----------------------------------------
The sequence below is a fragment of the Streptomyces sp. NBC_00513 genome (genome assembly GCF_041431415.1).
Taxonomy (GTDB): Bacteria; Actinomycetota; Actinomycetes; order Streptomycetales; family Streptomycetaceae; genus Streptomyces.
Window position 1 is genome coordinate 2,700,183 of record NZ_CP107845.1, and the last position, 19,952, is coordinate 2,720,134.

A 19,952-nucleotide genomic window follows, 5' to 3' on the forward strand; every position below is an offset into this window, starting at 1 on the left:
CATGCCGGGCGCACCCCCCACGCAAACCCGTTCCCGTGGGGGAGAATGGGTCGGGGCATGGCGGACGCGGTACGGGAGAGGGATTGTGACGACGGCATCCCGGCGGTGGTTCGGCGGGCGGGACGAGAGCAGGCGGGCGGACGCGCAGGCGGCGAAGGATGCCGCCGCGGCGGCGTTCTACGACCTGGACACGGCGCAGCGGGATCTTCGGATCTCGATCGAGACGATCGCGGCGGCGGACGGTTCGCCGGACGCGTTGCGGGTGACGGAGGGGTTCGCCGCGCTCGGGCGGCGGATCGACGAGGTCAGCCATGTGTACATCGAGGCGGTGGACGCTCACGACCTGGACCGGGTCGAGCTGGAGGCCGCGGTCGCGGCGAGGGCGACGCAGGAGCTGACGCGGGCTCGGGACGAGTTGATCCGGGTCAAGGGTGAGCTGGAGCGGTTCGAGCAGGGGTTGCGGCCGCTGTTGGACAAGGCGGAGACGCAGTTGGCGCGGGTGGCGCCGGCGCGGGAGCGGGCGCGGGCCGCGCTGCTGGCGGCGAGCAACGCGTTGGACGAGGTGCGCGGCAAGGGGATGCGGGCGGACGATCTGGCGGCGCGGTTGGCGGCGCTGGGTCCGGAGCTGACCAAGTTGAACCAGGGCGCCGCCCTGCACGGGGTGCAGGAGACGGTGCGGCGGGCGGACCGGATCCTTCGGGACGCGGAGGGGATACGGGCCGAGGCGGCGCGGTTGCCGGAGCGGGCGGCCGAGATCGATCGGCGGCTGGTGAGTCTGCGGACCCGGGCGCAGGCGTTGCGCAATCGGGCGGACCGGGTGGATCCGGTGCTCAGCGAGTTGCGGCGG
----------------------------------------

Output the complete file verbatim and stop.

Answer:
The sequence below is a fragment of the Streptomyces sp. NBC_00513 genome (genome assembly GCF_041431415.1).
Taxonomy (GTDB): Bacteria; Actinomycetota; Actinomycetes; order Streptomycetales; family Streptomycetaceae; genus Streptomyces.
Window position 1 is genome coordinate 2,700,183 of record NZ_CP107845.1, and the last position, 19,952, is coordinate 2,720,134.

A 19,952-nucleotide genomic window follows, 5' to 3' on the forward strand; every position below is an offset into this window, starting at 1 on the left:
CATGCCGGGCGCACCCCCCACGCAAACCCGTTCCCGTGGGGGAGAATGGGTCGGGGCATGGCGGACGCGGTACGGGAGAGGGATTGTGACGACGGCATCCCGGCGGTGGTTCGGCGGGCGGGACGAGAGCAGGCGGGCGGACGCGCAGGCGGCGAAGGATGCCGCCGCGGCGGCGTTCTACGACCTGGACACGGCGCAGCGGGATCTTCGGATCTCGATCGAGACGATCGCGGCGGCGGACGGTTCGCCGGACGCGTTGCGGGTGACGGAGGGGTTCGCCGCGCTCGGGCGGCGGATCGACGAGGTCAGCCATGTGTACATCGAGGCGGTGGACGCTCACGACCTGGACCGGGTCGAGCTGGAGGCCGCGGTCGCGGCGAGGGCGACGCAGGAGCTGACGCGGGCTCGGGACGAGTTGATCCGGGTCAAGGGTGAGCTGGAGCGGTTCGAGCAGGGGTTGCGGCCGCTGTTGGACAAGGCGGAGACGCAGTTGGCGCGGGTGGCGCCGGCGCGGGAGCGGGCGCGGGCCGCGCTGCTGGCGGCGAGCAACGCGTTGGACGAGGTGCGCGGCAAGGGGATGCGGGCGGACGATCTGGCGGCGCGGTTGGCGGCGCTGGGTCCGGAGCTGACCAAGTTGAACCAGGGCGCCGCCCTGCACGGGGTGCAGGAGACGGTGCGGCGGGCGGACCGGATCCTTCGGGACGCGGAGGGGATACGGGCCGAGGCGGCGCGGTTGCCGGAGCGGGCGGCCGAGATCGATCGGCGGCTGGTGAGTCTGCGGACCCGGGCGCAGGCGTTGCGCAATCGGGCGGACCGGGTGGATCCGGTGCTCAGCGAGTTGCGGCGG